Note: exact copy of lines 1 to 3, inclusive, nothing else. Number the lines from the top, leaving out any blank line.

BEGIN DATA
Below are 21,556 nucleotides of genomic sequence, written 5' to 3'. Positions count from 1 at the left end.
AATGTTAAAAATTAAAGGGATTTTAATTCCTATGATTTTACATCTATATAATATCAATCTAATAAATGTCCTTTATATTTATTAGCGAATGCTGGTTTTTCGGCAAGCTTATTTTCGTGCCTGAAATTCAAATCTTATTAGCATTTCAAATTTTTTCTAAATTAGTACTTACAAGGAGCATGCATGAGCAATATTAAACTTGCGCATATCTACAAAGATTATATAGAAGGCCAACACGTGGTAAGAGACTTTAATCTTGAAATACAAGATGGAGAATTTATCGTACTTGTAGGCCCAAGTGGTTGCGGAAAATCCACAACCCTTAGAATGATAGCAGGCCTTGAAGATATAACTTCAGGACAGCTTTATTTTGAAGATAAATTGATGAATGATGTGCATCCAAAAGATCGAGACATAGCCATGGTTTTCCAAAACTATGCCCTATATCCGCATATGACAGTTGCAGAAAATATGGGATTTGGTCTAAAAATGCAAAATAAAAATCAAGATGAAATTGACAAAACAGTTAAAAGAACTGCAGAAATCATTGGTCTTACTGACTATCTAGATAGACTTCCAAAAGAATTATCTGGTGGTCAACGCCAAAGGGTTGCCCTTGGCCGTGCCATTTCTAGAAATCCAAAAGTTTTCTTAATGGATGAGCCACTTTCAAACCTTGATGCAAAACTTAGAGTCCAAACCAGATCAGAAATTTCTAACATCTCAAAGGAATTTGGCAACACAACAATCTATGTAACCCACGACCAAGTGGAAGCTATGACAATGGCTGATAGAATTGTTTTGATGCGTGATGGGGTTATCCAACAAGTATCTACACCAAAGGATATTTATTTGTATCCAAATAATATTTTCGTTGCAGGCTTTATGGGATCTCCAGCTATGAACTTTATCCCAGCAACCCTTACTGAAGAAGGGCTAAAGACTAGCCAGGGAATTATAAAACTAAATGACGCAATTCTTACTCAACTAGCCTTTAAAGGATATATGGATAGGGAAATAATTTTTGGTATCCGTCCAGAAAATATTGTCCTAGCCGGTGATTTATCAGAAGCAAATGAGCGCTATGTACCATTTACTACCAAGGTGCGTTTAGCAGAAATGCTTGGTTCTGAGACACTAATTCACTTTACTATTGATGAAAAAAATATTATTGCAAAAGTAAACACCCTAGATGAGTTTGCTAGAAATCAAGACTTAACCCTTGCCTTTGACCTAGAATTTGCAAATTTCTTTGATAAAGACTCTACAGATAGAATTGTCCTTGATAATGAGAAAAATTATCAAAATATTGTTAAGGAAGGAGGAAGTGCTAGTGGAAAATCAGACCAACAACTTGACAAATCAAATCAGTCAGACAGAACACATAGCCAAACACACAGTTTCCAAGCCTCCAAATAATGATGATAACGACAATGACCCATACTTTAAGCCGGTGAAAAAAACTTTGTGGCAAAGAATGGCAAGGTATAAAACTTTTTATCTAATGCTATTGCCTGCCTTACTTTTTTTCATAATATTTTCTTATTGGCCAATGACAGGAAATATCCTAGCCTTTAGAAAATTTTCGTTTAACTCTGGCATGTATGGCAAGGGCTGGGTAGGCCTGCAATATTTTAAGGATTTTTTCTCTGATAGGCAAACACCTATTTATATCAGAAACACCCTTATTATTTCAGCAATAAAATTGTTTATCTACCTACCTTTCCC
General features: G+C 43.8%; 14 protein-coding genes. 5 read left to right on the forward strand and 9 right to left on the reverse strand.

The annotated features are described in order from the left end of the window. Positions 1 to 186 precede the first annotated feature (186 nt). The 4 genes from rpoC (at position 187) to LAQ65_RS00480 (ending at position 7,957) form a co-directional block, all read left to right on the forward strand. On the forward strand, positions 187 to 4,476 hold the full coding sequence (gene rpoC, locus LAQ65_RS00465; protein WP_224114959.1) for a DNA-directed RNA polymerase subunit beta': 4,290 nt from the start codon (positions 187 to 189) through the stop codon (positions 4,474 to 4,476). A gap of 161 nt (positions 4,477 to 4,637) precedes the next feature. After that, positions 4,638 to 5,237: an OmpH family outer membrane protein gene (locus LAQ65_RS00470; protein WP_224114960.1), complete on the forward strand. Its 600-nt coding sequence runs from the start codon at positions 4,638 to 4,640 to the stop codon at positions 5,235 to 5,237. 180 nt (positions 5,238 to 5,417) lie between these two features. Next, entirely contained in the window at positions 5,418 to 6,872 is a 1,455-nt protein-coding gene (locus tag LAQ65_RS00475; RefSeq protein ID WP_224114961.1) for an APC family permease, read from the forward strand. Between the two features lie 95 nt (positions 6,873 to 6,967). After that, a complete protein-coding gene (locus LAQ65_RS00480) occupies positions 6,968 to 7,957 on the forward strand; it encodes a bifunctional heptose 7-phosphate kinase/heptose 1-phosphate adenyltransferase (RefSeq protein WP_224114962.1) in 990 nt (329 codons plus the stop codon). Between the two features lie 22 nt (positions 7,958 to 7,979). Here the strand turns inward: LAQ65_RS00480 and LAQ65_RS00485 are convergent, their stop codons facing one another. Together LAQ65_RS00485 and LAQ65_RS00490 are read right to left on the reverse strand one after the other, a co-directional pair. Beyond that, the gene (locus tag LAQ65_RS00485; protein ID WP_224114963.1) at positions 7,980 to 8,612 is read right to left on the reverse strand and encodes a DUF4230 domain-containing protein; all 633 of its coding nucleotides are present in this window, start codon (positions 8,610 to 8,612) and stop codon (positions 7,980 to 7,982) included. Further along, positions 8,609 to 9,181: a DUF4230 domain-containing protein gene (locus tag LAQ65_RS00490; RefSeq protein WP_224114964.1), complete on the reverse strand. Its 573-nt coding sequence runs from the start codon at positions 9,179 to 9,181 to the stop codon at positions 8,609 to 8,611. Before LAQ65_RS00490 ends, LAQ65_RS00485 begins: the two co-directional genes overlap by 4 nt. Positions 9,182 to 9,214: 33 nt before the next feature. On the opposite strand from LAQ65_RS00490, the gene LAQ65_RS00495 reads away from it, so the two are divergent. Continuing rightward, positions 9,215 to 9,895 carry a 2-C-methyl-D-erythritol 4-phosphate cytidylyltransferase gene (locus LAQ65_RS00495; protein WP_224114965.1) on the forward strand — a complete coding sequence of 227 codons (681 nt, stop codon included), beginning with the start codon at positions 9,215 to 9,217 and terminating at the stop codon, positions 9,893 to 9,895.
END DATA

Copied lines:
Below are 21,556 nucleotides of genomic sequence, written 5' to 3'. Positions count from 1 at the left end.
AATGTTAAAAATTAAAGGGATTTTAATTCCTATGATTTTACATCTATATAATATCAATCTAATAAATGTCCTTTATATTTATTAGCGAATGCTGGTTTTTCGGCAAGCTTATTTTCGTGCCTGAAATTCAAATCTTATTAGCATTTCAAATTTTTTCTAAATTAGTACTTACAAGGAGCATGCATGAGCAATATTAAACTTGCGCATATCTACAAAGATTATATAGAAGGCCAACACGTGGTAAGAGACTTTAATCTTGAAATACAAGATGGAGAATTTATCGTACTTGTAGGCCCAAGTGGTTGCGGAAAATCCACAACCCTTAGAATGATAGCAGGCCTTGAAGATATAACTTCAGGACAGCTTTATTTTGAAGATAAATTGATGAATGATGTGCATCCAAAAGATCGAGACATAGCCATGGTTTTCCAAAACTATGCCCTATATCCGCATATGACAGTTGCAGAAAATATGGGATTTGGTCTAAAAATGCAAAATAAAAATCAAGATGAAATTGACAAAACAGTTAAAAGAACTGCAGAAATCATTGGTCTTACTGACTATCTAGATAGACTTCCAAAAGAATTATCTGGTGGTCAACGCCAAAGGGTTGCCCTTGGCCGTGCCATTTCTAGAAATCCAAAAGTTTTCTTAATGGATGAGCCACTTTCAAACCTTGATGCAAAACTTAGAGTCCAAACCAGATCAGAAATTTCTAACATCTCAAAGGAATTTGGCAACACAACAATCTATGTAACCCACGACCAAGTGGAAGCTATGACAATGGCTGATAGAATTGTTTTGATGCGTGATGGGGTTATCCAACAAGTATCTACACCAAAGGATATTTATTTGTATCCAAATAATATTTTCGTTGCAGGCTTTATGGGATCTCCAGCTATGAACTTTATCCCAGCAACCCTTACTGAAGAAGGGCTAAAGACTAGCCAGGGAATTATAAAACTAAATGACGCAATTCTTACTCAACTAGCCTTTAAAGGATATATGGATAGGGAAATAATTTTTGGTATCCGTCCAGAAAATATTGTCCTAGCCGGTGATTTATCAGAAGCAAATGAGCGCTATGTACCATTTACTACCAAGGTGCGTTTAGCAGAAATGCTTGGTTCTGAGACACTAATTCACTTTACTATTGATGAAAAAAATATTATTGCAAAAGTAAACACCCTAGATGAGTTTGCTAGAAATCAAGACTTAACCCTTGCCTTTGACCTAGAATTTGCAAATTTCTTTGATAAAGACTCTACAGATAGAATTGTCCTTGATAATGAGAAAAATTATCAAAATATTGTTAAGGAAGGAGGAAGTGCTAGTGGAAAATCAGACCAACAACTTGACAAATCAAATCAGTCAGACAGAACACATAGCCAAACACACAGTTTCCAAGCCTCCAAATAATGATGATAACGACAATGACCCATACTTTAAGCCGGTGAAAAAAACTTTGTGGCAAAGAATGGCAAGGTATAAAACTTTTTATCTAATGCTATTGCCTGCCTTACTTTTTTTCATAATATTTTCTTATTGGCCAATGACAGGAAATATCCTAGCCTTTAGAAAATTTTCGTTTAACTCTGGCATGTATGGCAAGGGCTGGGTAGGCCTGCAATATTTTAAGGATTTTTTCTCTGATAGGCAAACACCTATTTATATCAGAAACACCCTTATTATTTCAGCAATAAAATTGTTTATCTACCTACCTTTCCC
General features: G+C 43.8%; 14 protein-coding genes. 5 read left to right on the forward strand and 9 right to left on the reverse strand.